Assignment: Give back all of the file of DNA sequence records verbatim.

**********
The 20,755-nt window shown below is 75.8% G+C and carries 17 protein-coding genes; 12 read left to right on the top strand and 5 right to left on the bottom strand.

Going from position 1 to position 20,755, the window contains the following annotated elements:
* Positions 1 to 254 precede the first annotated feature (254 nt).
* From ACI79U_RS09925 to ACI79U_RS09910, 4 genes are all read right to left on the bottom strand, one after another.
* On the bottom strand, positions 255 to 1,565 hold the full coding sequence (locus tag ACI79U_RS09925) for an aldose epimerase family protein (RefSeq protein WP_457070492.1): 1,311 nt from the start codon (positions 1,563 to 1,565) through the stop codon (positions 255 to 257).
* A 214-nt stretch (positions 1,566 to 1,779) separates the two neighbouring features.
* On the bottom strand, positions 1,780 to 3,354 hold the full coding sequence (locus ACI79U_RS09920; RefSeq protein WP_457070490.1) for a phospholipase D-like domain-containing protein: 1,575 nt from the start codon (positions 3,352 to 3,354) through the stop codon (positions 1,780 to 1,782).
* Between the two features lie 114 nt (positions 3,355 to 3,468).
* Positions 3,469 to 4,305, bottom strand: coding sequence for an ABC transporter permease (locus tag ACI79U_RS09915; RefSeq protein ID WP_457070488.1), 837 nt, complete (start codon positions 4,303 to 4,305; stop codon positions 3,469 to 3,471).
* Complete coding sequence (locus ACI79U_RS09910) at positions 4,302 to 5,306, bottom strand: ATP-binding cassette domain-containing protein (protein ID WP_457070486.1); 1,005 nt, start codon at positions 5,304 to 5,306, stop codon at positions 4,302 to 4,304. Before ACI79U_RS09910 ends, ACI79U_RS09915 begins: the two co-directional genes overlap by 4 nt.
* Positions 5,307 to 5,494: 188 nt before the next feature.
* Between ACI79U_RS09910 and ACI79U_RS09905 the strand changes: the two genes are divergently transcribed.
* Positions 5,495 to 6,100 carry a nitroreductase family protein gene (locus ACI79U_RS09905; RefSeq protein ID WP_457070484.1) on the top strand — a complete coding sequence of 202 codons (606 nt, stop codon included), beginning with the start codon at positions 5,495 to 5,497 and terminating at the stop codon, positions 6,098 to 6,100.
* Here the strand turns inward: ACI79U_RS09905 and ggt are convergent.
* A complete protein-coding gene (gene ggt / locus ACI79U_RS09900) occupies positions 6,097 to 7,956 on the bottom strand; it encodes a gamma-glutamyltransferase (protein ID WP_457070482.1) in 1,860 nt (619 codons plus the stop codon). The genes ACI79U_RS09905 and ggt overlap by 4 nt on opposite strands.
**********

The 20,755-nt window shown below is 75.8% G+C and carries 17 protein-coding genes; 12 read left to right on the top strand and 5 right to left on the bottom strand.

Going from position 1 to position 20,755, the window contains the following annotated elements:
* Positions 1 to 254 precede the first annotated feature (254 nt).
* From ACI79U_RS09925 to ACI79U_RS09910, 4 genes are all read right to left on the bottom strand, one after another.
* On the bottom strand, positions 255 to 1,565 hold the full coding sequence (locus tag ACI79U_RS09925) for an aldose epimerase family protein (RefSeq protein WP_457070492.1): 1,311 nt from the start codon (positions 1,563 to 1,565) through the stop codon (positions 255 to 257).
* A 214-nt stretch (positions 1,566 to 1,779) separates the two neighbouring features.
* On the bottom strand, positions 1,780 to 3,354 hold the full coding sequence (locus ACI79U_RS09920; RefSeq protein WP_457070490.1) for a phospholipase D-like domain-containing protein: 1,575 nt from the start codon (positions 3,352 to 3,354) through the stop codon (positions 1,780 to 1,782).
* Between the two features lie 114 nt (positions 3,355 to 3,468).
* Positions 3,469 to 4,305, bottom strand: coding sequence for an ABC transporter permease (locus tag ACI79U_RS09915; RefSeq protein ID WP_457070488.1), 837 nt, complete (start codon positions 4,303 to 4,305; stop codon positions 3,469 to 3,471).
* Complete coding sequence (locus ACI79U_RS09910) at positions 4,302 to 5,306, bottom strand: ATP-binding cassette domain-containing protein (protein ID WP_457070486.1); 1,005 nt, start codon at positions 5,304 to 5,306, stop codon at positions 4,302 to 4,304. Before ACI79U_RS09910 ends, ACI79U_RS09915 begins: the two co-directional genes overlap by 4 nt.
* Positions 5,307 to 5,494: 188 nt before the next feature.
* Between ACI79U_RS09910 and ACI79U_RS09905 the strand changes: the two genes are divergently transcribed.
* Positions 5,495 to 6,100 carry a nitroreductase family protein gene (locus ACI79U_RS09905; RefSeq protein ID WP_457070484.1) on the top strand — a complete coding sequence of 202 codons (606 nt, stop codon included), beginning with the start codon at positions 5,495 to 5,497 and terminating at the stop codon, positions 6,098 to 6,100.
* Here the strand turns inward: ACI79U_RS09905 and ggt are convergent.
* A complete protein-coding gene (gene ggt / locus ACI79U_RS09900) occupies positions 6,097 to 7,956 on the bottom strand; it encodes a gamma-glutamyltransferase (protein ID WP_457070482.1) in 1,860 nt (619 codons plus the stop codon). The genes ACI79U_RS09905 and ggt overlap by 4 nt on opposite strands.